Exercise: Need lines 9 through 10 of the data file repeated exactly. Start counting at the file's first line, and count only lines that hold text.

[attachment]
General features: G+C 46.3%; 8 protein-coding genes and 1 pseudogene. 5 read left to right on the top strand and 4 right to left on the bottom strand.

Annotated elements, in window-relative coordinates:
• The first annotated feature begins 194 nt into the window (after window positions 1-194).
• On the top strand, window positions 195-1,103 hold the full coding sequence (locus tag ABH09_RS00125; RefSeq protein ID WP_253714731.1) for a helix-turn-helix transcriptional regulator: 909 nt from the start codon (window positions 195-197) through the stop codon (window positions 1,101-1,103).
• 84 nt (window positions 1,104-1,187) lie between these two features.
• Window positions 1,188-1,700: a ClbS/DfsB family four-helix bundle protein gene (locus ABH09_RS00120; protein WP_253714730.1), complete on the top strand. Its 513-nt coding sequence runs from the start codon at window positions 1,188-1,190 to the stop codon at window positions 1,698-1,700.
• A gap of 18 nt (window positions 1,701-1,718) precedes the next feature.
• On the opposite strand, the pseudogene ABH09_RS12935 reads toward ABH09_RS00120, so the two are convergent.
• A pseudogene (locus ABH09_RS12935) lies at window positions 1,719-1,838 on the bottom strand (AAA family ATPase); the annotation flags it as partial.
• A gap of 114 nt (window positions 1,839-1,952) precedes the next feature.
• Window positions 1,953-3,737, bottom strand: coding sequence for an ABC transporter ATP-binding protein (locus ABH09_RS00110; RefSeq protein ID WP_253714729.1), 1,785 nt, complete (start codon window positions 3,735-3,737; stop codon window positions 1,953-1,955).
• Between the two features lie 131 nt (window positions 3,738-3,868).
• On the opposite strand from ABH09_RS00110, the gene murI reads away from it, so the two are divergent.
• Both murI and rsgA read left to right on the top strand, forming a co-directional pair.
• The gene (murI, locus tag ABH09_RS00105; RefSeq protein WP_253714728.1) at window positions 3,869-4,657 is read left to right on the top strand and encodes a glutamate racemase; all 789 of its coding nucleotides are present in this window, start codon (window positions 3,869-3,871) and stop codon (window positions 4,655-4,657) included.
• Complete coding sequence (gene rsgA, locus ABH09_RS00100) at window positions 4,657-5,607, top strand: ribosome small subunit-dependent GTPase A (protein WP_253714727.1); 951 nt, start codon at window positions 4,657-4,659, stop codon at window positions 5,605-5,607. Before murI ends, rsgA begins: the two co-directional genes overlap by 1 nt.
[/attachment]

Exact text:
• A pseudogene (locus ABH09_RS12935) lies at window positions 1,719-1,838 on the bottom strand (AAA family ATPase); the annotation flags it as partial.
• A gap of 114 nt (window positions 1,839-1,952) precedes the next feature.